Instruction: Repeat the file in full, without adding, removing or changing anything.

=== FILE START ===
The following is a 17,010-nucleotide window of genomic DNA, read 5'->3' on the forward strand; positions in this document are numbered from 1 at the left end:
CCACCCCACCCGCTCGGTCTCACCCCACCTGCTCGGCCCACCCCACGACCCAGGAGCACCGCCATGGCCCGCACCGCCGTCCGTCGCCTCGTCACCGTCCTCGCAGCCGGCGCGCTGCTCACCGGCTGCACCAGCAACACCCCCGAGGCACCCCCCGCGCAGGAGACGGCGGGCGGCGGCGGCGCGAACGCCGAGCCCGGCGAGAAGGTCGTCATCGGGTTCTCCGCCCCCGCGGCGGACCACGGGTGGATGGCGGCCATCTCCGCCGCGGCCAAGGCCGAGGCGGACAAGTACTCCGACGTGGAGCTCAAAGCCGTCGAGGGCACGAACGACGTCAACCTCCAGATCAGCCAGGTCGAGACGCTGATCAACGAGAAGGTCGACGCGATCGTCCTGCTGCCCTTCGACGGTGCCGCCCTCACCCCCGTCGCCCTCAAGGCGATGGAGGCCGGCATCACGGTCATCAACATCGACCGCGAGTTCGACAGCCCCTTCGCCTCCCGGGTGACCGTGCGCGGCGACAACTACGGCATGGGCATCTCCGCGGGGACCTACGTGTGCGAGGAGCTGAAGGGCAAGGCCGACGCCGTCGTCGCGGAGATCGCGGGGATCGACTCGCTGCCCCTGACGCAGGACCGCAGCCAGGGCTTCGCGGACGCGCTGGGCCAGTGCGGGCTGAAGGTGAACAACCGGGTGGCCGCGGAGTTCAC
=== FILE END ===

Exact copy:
The following is a 17,010-nucleotide window of genomic DNA, read 5'->3' on the forward strand; positions in this document are numbered from 1 at the left end:
CCACCCCACCCGCTCGGTCTCACCCCACCTGCTCGGCCCACCCCACGACCCAGGAGCACCGCCATGGCCCGCACCGCCGTCCGTCGCCTCGTCACCGTCCTCGCAGCCGGCGCGCTGCTCACCGGCTGCACCAGCAACACCCCCGAGGCACCCCCCGCGCAGGAGACGGCGGGCGGCGGCGGCGCGAACGCCGAGCCCGGCGAGAAGGTCGTCATCGGGTTCTCCGCCCCCGCGGCGGACCACGGGTGGATGGCGGCCATCTCCGCCGCGGCCAAGGCCGAGGCGGACAAGTACTCCGACGTGGAGCTCAAAGCCGTCGAGGGCACGAACGACGTCAACCTCCAGATCAGCCAGGTCGAGACGCTGATCAACGAGAAGGTCGACGCGATCGTCCTGCTGCCCTTCGACGGTGCCGCCCTCACCCCCGTCGCCCTCAAGGCGATGGAGGCCGGCATCACGGTCATCAACATCGACCGCGAGTTCGACAGCCCCTTCGCCTCCCGGGTGACCGTGCGCGGCGACAACTACGGCATGGGCATCTCCGCGGGGACCTACGTGTGCGAGGAGCTGAAGGGCAAGGCCGACGCCGTCGTCGCGGAGATCGCGGGGATCGACTCGCTGCCCCTGACGCAGGACCGCAGCCAGGGCTTCGCGGACGCGCTGGGCCAGTGCGGGCTGAAGGTGAACAACCGGGTGGCCGCGGAGTTCAC